• Flush the affected area with cool running water for at least 15 minutes.
  • Remove all clothing and jewelry that has been contaminated.
  • Monitor victim for shock and seek medical assistance.
  • If chemical burn is in the eyes, flush continuously with water and seek medical attention immediately.


  • Avoid any further exposure to direct sunlight.
  • Drink plenty of water to prevent dehydration.
  • Do not apply cold water or ice to a severe burn.
  • Use over-the-counter remedies to remove discomfort.
  • If burn is severe and blisters develop, seek medical attention.


  • Do not leave an unconscious victim alone except to call 911 for medical help.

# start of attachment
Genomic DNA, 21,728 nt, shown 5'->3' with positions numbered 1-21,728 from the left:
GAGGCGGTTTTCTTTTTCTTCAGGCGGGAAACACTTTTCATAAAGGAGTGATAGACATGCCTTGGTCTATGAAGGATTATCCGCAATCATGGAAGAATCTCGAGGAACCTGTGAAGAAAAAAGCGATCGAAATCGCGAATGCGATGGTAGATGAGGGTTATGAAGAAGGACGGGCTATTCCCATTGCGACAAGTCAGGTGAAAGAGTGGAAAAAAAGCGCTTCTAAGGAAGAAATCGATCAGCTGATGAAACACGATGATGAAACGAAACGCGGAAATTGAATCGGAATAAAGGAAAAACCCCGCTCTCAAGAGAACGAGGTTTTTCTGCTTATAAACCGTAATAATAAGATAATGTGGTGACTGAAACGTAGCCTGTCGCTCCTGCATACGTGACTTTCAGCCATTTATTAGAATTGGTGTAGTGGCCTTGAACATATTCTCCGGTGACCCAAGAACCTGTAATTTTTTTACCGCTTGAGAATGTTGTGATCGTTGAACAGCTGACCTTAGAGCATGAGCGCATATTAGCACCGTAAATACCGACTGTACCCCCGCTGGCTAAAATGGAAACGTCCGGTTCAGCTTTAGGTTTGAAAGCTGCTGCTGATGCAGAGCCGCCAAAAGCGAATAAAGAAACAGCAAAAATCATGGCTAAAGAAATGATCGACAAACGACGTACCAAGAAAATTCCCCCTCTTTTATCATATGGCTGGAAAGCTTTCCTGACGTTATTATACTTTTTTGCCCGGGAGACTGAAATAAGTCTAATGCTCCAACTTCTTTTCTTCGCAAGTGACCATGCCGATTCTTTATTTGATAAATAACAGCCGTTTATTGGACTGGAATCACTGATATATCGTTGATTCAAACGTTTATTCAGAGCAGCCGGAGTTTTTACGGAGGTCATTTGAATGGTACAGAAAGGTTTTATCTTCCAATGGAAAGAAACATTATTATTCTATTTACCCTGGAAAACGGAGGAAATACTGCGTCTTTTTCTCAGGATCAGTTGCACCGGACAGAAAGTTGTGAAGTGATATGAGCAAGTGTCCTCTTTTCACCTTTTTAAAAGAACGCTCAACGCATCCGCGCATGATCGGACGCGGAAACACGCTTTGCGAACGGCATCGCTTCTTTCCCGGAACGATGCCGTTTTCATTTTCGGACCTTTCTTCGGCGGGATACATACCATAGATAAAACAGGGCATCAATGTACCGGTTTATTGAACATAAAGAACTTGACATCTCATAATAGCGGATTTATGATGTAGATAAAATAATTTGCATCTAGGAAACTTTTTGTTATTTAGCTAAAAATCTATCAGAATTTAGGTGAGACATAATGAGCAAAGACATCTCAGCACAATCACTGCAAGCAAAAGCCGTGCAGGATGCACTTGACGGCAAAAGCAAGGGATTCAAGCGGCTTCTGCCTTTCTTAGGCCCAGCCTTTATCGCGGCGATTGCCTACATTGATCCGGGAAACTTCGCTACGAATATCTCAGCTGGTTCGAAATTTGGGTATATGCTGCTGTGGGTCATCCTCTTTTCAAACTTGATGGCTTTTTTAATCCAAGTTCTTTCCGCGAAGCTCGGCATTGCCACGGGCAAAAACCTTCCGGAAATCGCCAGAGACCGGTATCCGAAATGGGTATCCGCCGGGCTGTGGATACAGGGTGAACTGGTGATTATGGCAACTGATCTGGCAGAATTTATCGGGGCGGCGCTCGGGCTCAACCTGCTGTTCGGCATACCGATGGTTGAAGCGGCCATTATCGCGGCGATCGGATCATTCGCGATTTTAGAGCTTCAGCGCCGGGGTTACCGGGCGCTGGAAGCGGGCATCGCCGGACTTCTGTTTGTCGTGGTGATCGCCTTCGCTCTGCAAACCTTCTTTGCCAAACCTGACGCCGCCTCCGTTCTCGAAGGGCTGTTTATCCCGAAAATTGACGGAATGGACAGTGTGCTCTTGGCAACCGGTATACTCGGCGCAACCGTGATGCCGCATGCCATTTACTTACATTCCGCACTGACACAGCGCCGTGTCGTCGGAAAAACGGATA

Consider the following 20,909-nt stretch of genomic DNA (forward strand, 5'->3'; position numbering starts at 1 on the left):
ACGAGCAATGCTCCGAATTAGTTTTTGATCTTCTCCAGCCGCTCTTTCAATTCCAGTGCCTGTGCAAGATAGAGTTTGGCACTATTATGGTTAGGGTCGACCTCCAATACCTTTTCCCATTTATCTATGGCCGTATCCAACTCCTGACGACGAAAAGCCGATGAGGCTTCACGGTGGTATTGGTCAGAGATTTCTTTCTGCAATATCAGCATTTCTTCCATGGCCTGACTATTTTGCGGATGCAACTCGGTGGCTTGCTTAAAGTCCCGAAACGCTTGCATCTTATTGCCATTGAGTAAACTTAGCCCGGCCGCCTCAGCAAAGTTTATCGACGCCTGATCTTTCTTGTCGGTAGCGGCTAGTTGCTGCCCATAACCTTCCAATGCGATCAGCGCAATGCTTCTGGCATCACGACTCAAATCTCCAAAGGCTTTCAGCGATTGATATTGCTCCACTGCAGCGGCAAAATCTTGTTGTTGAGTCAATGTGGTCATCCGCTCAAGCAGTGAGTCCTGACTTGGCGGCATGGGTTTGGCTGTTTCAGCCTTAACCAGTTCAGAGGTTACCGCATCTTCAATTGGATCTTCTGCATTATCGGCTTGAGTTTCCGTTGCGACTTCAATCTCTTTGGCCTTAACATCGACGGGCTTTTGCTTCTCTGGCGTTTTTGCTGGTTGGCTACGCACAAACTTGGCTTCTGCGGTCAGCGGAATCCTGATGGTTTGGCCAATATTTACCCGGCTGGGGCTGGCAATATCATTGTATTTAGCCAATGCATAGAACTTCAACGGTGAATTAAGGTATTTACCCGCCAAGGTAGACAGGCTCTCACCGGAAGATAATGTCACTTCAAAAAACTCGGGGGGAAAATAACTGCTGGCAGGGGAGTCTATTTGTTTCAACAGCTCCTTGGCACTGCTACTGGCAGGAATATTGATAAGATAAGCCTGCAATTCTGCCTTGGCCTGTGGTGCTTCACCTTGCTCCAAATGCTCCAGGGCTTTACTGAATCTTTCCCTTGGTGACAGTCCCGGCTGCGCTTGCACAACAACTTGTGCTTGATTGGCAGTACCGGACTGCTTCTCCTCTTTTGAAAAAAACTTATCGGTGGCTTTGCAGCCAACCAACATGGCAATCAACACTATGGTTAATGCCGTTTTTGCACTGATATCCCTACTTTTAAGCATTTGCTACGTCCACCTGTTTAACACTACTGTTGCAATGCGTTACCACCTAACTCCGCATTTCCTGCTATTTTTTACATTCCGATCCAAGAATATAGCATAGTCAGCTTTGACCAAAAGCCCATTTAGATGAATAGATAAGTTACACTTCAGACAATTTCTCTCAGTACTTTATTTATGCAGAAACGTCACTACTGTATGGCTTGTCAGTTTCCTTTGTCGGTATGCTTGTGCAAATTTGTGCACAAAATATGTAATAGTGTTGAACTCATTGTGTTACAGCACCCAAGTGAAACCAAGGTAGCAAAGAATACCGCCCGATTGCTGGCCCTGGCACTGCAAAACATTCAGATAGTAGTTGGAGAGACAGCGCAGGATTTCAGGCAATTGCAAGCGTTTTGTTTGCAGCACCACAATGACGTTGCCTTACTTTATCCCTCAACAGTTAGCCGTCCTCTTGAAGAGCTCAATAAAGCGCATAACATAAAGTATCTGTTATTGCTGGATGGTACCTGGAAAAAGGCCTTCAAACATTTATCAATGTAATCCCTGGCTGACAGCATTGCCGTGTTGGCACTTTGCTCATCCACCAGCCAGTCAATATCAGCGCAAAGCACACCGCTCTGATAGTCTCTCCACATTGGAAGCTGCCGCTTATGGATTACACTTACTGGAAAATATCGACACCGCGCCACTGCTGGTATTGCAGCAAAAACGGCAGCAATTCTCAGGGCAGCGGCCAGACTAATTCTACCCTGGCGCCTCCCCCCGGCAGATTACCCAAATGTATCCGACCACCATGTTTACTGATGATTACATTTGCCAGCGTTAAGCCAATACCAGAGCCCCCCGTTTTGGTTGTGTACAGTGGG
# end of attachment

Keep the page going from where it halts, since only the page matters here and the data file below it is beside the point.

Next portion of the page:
• Assess victim’s state of awareness by asking if they are OK.
  • Check the victim’s Airway, Breathing, and Circulation (ABC’s).
  • If the victim’s ABC’s are not present, perform CPR. IMPORTANT: only a trained & qualified personshould administer CPR.
  • If ABC’s are present and spinal injury is not suspected, place victim on their side with their chin toward the ground to allow for secretion drainage.
  • Cover the victim with blanket to keep warm and prevent shock. If victim communicates feeling warm, remove blanket.


  • Ask the victim, "Are you OK?"
  • Do not interfere or give first aid if the victim can speak, breathe, or cough.
  • If the victim cannot speak, breathe, or cough, ask for someone to call 911 and then perform the Heimlich maneuver (abdominal thrust).